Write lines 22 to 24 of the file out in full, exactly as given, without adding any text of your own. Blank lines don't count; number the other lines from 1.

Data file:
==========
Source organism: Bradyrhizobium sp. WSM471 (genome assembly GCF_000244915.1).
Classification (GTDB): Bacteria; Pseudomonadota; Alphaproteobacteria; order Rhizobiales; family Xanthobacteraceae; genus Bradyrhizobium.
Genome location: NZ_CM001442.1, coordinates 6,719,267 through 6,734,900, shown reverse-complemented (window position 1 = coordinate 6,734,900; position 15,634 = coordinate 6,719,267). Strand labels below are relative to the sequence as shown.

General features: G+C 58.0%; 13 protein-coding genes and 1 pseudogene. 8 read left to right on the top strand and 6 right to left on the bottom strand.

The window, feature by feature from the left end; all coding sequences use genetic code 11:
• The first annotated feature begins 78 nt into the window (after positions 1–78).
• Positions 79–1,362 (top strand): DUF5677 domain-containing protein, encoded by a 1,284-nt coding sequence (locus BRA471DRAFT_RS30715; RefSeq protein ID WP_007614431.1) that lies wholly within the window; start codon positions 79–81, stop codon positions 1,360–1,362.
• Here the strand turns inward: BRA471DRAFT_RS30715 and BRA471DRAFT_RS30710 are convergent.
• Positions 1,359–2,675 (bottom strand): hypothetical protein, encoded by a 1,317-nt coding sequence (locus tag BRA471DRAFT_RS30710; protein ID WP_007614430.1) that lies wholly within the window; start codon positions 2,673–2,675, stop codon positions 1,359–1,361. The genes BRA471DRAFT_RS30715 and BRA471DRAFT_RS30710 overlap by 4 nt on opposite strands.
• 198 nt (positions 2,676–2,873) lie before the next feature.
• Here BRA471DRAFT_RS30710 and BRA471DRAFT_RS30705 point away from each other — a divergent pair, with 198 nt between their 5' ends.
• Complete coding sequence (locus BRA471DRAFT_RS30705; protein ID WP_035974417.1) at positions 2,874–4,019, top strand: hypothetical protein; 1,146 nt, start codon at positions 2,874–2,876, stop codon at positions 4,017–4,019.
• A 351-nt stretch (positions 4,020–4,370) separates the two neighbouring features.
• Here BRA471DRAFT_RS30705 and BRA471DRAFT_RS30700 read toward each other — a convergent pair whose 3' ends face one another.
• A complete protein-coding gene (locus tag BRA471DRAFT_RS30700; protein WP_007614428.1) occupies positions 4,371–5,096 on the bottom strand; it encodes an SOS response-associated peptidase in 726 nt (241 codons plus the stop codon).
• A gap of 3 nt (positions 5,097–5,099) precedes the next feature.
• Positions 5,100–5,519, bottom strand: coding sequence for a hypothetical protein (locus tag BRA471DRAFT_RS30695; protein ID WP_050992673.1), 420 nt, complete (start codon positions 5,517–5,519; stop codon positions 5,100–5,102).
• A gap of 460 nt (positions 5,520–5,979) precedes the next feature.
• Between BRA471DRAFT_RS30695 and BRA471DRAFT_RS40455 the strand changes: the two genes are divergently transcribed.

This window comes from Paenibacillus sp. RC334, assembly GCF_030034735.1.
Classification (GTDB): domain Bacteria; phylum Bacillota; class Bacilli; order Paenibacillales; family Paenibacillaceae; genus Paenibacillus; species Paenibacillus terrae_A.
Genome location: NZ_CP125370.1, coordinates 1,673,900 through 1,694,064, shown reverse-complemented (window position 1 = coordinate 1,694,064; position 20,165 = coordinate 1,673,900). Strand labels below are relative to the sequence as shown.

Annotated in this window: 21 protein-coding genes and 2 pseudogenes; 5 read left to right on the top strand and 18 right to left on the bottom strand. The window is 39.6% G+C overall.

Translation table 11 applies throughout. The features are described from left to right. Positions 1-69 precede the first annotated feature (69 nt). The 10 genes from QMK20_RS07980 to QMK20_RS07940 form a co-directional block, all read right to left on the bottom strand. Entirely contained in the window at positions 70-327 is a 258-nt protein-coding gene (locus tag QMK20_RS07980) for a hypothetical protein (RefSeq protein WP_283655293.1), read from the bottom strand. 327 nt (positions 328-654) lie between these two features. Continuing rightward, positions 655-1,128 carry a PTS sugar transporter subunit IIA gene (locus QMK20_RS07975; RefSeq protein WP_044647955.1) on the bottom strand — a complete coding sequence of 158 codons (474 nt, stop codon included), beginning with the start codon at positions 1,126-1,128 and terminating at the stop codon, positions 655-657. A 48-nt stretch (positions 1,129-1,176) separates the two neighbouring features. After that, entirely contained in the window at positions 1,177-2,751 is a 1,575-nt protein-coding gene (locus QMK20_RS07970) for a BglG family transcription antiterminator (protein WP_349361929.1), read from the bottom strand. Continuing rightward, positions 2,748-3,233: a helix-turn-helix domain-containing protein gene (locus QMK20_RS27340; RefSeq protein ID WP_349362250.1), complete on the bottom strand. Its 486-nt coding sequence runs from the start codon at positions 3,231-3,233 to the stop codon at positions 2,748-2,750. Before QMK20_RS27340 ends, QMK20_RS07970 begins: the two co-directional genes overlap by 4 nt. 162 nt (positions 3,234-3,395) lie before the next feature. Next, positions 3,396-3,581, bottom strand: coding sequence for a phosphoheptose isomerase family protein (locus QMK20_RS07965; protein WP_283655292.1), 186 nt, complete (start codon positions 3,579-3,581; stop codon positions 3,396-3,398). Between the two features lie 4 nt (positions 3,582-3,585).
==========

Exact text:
Genome location: NZ_CP125370.1, coordinates 1,673,900 through 1,694,064, shown reverse-complemented (window position 1 = coordinate 1,694,064; position 20,165 = coordinate 1,673,900). Strand labels below are relative to the sequence as shown.

Annotated in this window: 21 protein-coding genes and 2 pseudogenes; 5 read left to right on the top strand and 18 right to left on the bottom strand. The window is 39.6% G+C overall.

Translation table 11 applies throughout. The features are described from left to right. Positions 1-69 precede the first annotated feature (69 nt). The 10 genes from QMK20_RS07980 to QMK20_RS07940 form a co-directional block, all read right to left on the bottom strand. Entirely contained in the window at positions 70-327 is a 258-nt protein-coding gene (locus tag QMK20_RS07980) for a hypothetical protein (RefSeq protein WP_283655293.1), read from the bottom strand. 327 nt (positions 328-654) lie between these two features. Continuing rightward, positions 655-1,128 carry a PTS sugar transporter subunit IIA gene (locus QMK20_RS07975; RefSeq protein WP_044647955.1) on the bottom strand — a complete coding sequence of 158 codons (474 nt, stop codon included), beginning with the start codon at positions 1,126-1,128 and terminating at the stop codon, positions 655-657. A 48-nt stretch (positions 1,129-1,176) separates the two neighbouring features. After that, entirely contained in the window at positions 1,177-2,751 is a 1,575-nt protein-coding gene (locus QMK20_RS07970) for a BglG family transcription antiterminator (protein WP_349361929.1), read from the bottom strand. Continuing rightward, positions 2,748-3,233: a helix-turn-helix domain-containing protein gene (locus QMK20_RS27340; RefSeq protein ID WP_349362250.1), complete on the bottom strand. Its 486-nt coding sequence runs from the start codon at positions 3,231-3,233 to the stop codon at positions 2,748-2,750. Before QMK20_RS27340 ends, QMK20_RS07970 begins: the two co-directional genes overlap by 4 nt. 162 nt (positions 3,234-3,395) lie before the next feature. Next, positions 3,396-3,581, bottom strand: coding sequence for a phosphoheptose isomerase family protein (locus QMK20_RS07965; protein WP_283655292.1), 186 nt, complete (start codon positions 3,579-3,581; stop codon positions 3,396-3,398). Between the two features lie 4 nt (positions 3,582-3,585).